Row over rendition case deadline
Justice officials say they need until December to respond to allegations that Hong Kong security chiefs conspired with the British and US secret services to deport a Libyan dissident to his homeland in 2004 - but lawyers preparing to sue the government have set an October deadline.
For the first time since the controversial case of a secret rendition flight involving the Hong Kong government came to light last September, the Department of Justice confirmed it was investigating the claims.
In a letter to the lawyers representing Sami al-Saadi - who alleges authorities in Hong Kong forced him and his family onto a Tripoli-bound plane and back into the hands of the late Libyan dictator Muammar Gaddafi - the department said last week that it needed more time before it could respond to the allegations.
'We are instructed that, given the long lapse of time in this matter, more time is required to look into the matter,' senior government counsel Daphne Yeung wrote.
The department said in the letter that it needed until December 12 to address the detailed claims outlined in a pre-action letter Saadi's legal team in Hong Kong sent in June.
Jonathan Man from, Ho, Tse, Wai & Partners, has rejected the request and written to the department saying that he and his partners expect the government to reply to the allegations by October.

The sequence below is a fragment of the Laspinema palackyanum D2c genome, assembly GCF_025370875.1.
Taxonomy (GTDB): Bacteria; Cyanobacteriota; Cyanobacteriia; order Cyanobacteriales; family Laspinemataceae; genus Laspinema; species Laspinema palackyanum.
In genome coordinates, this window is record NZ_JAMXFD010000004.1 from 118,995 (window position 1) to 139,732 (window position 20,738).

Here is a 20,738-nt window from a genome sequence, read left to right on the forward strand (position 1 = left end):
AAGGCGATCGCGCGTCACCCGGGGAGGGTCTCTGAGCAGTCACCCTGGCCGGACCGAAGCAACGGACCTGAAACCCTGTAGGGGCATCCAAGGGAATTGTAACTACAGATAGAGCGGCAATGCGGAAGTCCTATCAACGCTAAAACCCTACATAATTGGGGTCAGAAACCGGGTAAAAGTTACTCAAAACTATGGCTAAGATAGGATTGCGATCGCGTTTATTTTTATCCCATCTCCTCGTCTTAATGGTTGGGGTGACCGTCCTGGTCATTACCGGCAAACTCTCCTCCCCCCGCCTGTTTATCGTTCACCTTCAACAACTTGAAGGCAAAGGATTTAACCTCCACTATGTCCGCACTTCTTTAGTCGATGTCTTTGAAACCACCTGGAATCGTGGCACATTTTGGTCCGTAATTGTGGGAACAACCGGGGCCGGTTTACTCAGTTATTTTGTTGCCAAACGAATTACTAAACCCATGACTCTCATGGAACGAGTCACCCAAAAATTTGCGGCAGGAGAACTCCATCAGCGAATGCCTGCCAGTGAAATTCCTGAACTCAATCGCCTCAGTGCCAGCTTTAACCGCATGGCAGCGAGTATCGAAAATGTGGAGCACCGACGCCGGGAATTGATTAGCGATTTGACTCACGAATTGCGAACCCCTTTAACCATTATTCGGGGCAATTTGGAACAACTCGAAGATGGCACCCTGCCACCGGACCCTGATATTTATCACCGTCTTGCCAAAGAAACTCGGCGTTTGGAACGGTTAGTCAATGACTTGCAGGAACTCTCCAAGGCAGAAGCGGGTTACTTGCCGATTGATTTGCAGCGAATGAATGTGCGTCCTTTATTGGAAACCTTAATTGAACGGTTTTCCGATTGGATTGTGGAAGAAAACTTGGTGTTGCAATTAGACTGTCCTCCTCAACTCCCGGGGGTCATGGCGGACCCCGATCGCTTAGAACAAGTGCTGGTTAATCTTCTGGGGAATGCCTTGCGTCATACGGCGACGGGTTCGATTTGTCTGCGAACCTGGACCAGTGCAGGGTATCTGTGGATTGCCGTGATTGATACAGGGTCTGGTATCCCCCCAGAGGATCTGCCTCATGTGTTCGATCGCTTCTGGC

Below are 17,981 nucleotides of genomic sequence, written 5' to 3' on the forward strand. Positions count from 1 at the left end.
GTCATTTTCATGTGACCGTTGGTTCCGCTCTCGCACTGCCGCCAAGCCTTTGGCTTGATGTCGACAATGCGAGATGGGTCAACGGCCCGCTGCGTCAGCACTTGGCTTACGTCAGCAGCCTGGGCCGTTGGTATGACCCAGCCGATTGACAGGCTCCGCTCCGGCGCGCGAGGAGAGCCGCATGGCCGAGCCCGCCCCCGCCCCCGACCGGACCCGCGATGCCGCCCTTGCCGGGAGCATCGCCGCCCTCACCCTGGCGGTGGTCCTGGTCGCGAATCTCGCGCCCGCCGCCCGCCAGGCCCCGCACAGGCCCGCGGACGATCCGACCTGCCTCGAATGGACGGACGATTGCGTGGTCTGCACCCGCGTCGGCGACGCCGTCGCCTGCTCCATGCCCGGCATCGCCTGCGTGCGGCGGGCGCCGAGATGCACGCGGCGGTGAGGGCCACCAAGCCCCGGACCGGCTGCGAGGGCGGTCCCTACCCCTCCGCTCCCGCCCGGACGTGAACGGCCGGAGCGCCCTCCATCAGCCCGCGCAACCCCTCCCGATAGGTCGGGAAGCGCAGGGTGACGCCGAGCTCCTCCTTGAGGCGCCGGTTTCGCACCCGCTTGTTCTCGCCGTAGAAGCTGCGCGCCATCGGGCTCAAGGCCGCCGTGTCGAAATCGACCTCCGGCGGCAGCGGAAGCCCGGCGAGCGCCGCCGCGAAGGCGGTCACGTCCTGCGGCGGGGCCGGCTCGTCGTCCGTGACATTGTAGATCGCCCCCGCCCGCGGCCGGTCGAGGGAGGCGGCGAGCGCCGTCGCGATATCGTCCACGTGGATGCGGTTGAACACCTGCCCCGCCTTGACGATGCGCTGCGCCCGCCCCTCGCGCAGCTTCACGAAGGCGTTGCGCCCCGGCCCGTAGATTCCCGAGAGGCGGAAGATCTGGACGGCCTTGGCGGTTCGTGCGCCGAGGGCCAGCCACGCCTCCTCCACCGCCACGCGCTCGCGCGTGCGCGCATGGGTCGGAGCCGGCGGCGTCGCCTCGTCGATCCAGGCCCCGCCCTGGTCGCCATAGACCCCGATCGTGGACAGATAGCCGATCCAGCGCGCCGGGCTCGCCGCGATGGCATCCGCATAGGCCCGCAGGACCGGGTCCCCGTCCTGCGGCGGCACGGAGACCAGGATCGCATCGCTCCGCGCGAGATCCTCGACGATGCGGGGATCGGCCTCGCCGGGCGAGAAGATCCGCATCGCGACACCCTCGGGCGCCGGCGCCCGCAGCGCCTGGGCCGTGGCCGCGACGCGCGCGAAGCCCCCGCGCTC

Man said he was being lenient by allowing an extension of another three months. 'I understand they need more time because it happened years ago but they have to seriously respond to the merits of our case,' he said.
The department's letter also raised the issue of the limitation period in civil law suits. In public injury cases such as Saadi's, a victim must launch legal action within three years of the incident. However, Man said the limitation period in Saadi's case should start when the details first emerged: in this case last September when secret documents were unearthed at the abandoned Tripoli headquarters of Gaddafi's intelligence chief.
The documents named Stanley Ying Yiu-hong, permanent secretary for security at the time, as the key contact to ensure the rendition was executed quickly and smoothly.
A spokesman for the Security Bureau refused to answer any questions in the case, saying 'we do not comment on individual cases'.
Saadi has also launched legal action against Britain's spy agencies, the Home Office and Foreign Office for their alleged role in his rendition.
Lawyer Cori Crider from legal charity Reprieve, which is representing Saadi in the UK, said she hoped the Hong Kong justice department's response would be a substantial one.
'What I hope we won't see is the same 'neither confirm nor deny' rubbish we got out of the UK,' Crider told the Sunday Morning Post.
'When you have documents not only implicating Hong Kong in the renditions but specific individuals within government and business, to not respond properly will just look silly and undermine public confidence in the security services.
'Everyone involved in this mess would do best to come clean quickly and apologise to the Saadis.'
Saadi's legal team has also requested voluntary disclosure of documents in the hope that government departments will turn over papers requested, instead of going through a formal court process which is costly and time consuming. Man also requested justice officials share any other documents they may come across in their investigation. 'This is a sensible step to save more time and money and let all the parties put their cards on the table,' he said.